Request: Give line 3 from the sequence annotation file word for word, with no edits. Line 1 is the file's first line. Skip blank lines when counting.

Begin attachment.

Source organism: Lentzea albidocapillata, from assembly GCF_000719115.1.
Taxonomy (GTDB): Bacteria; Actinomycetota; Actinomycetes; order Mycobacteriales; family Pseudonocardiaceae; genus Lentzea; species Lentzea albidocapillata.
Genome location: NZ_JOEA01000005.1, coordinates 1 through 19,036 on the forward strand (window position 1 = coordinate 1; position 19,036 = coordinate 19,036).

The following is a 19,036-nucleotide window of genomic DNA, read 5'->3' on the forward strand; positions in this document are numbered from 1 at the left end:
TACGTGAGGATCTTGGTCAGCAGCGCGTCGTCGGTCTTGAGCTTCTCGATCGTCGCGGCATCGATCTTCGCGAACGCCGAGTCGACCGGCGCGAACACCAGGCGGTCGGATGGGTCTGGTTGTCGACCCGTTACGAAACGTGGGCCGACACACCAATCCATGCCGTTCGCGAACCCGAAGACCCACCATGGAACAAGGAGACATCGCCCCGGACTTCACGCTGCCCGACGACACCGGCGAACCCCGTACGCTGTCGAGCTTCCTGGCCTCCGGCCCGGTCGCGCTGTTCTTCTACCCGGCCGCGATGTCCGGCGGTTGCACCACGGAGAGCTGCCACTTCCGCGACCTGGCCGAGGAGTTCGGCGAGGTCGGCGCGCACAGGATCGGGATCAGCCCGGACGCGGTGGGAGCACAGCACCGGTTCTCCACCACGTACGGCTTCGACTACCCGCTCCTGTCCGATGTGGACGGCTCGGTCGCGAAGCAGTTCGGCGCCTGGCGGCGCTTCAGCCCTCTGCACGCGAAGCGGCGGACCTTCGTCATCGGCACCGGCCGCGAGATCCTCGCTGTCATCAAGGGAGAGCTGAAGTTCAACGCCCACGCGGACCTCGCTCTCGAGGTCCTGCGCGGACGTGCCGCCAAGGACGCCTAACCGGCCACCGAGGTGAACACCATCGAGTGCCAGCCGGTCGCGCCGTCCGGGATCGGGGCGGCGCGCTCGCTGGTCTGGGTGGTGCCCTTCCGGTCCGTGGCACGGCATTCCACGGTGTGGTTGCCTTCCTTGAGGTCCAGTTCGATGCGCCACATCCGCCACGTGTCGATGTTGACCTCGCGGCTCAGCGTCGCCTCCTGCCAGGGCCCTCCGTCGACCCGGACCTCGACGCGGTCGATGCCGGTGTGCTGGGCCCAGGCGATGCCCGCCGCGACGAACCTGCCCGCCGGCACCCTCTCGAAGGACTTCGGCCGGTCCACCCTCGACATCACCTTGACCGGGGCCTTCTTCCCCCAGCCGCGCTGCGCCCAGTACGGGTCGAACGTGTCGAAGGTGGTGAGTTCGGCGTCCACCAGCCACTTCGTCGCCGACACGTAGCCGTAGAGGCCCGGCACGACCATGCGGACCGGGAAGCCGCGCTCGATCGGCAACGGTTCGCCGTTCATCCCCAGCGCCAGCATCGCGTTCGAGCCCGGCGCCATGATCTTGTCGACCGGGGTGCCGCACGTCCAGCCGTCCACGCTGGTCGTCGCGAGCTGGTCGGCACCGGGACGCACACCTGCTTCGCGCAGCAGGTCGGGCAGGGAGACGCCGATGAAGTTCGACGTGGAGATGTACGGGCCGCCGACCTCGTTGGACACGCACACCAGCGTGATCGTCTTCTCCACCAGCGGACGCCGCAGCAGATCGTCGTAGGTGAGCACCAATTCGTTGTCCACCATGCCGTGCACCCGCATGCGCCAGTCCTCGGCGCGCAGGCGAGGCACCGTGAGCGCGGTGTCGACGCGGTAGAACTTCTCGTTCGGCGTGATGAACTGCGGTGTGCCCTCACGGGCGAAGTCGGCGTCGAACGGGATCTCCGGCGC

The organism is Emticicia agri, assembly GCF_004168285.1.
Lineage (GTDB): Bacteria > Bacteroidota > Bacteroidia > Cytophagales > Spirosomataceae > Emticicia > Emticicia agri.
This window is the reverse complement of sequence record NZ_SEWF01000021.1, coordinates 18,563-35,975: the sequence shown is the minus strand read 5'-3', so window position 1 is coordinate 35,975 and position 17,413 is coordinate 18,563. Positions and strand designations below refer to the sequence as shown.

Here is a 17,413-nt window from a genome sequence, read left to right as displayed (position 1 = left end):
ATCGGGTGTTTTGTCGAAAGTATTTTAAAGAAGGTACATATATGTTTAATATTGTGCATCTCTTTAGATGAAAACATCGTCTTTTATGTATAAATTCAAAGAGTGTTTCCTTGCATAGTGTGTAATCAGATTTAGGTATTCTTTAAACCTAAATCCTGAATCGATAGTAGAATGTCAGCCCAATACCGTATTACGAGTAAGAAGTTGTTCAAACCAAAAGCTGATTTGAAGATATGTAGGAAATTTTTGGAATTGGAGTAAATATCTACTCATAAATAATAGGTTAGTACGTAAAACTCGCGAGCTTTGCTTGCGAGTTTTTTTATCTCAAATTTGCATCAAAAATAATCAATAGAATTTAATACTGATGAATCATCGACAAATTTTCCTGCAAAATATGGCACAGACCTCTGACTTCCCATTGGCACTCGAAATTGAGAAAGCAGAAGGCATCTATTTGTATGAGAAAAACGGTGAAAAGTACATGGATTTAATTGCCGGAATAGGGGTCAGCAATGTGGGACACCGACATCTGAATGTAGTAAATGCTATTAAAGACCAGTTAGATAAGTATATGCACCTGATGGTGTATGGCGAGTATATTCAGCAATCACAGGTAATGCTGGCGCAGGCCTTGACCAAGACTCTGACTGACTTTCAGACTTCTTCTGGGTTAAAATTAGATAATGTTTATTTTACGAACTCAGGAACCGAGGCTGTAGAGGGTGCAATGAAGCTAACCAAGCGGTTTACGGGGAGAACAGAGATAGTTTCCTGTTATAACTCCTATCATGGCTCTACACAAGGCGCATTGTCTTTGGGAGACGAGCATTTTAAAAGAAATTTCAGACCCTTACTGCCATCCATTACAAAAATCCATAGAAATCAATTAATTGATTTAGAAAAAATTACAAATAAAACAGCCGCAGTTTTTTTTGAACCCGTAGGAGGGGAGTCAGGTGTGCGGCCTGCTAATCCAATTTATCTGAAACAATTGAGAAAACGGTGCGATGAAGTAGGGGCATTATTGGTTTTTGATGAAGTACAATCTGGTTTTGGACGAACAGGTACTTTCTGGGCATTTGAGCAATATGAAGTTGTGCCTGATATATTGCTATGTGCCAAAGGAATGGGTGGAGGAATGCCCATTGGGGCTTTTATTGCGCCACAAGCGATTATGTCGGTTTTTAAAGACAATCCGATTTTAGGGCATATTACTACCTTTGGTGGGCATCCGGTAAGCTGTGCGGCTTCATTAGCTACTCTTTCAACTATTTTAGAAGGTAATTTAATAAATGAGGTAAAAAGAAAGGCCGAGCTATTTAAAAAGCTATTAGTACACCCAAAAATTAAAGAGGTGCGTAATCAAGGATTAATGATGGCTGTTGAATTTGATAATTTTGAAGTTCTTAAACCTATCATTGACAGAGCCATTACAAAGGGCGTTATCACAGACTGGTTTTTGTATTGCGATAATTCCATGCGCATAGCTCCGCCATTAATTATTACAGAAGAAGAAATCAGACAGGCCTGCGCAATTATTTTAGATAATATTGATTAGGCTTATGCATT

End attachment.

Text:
Genome location: NZ_JOEA01000005.1, coordinates 1 through 19,036 on the forward strand (window position 1 = coordinate 1; position 19,036 = coordinate 19,036).